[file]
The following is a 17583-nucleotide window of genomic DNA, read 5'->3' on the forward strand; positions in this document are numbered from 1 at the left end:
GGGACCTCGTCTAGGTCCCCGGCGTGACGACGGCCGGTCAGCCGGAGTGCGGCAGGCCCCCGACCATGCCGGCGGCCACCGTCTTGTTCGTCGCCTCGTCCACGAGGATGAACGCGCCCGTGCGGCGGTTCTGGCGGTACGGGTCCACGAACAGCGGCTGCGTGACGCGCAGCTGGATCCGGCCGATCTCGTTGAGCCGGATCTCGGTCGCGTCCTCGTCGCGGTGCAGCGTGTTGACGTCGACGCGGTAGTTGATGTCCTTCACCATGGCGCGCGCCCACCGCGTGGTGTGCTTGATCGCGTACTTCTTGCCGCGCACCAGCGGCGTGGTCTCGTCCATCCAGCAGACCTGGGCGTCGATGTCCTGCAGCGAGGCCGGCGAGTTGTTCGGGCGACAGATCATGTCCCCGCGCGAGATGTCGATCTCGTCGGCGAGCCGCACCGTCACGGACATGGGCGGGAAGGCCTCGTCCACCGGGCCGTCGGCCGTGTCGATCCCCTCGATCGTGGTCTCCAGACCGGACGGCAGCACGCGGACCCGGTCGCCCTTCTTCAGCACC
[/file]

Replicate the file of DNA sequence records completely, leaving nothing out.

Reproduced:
The following is a 17583-nucleotide window of genomic DNA, read 5'->3' on the forward strand; positions in this document are numbered from 1 at the left end:
GGGACCTCGTCTAGGTCCCCGGCGTGACGACGGCCGGTCAGCCGGAGTGCGGCAGGCCCCCGACCATGCCGGCGGCCACCGTCTTGTTCGTCGCCTCGTCCACGAGGATGAACGCGCCCGTGCGGCGGTTCTGGCGGTACGGGTCCACGAACAGCGGCTGCGTGACGCGCAGCTGGATCCGGCCGATCTCGTTGAGCCGGATCTCGGTCGCGTCCTCGTCGCGGTGCAGCGTGTTGACGTCGACGCGGTAGTTGATGTCCTTCACCATGGCGCGCGCCCACCGCGTGGTGTGCTTGATCGCGTACTTCTTGCCGCGCACCAGCGGCGTGGTCTCGTCCATCCAGCAGACCTGGGCGTCGATGTCCTGCAGCGAGGCCGGCGAGTTGTTCGGGCGACAGATCATGTCCCCGCGCGAGATGTCGATCTCGTCGGCGAGCCGCACCGTCACGGACATGGGCGGGAAGGCCTCGTCCACCGGGCCGTCGGCCGTGTCGATCCCCTCGATCGTGGTCTCCAGACCGGACGGCAGCACGCGGACCCGGTCGCCCTTCTTCAGCACC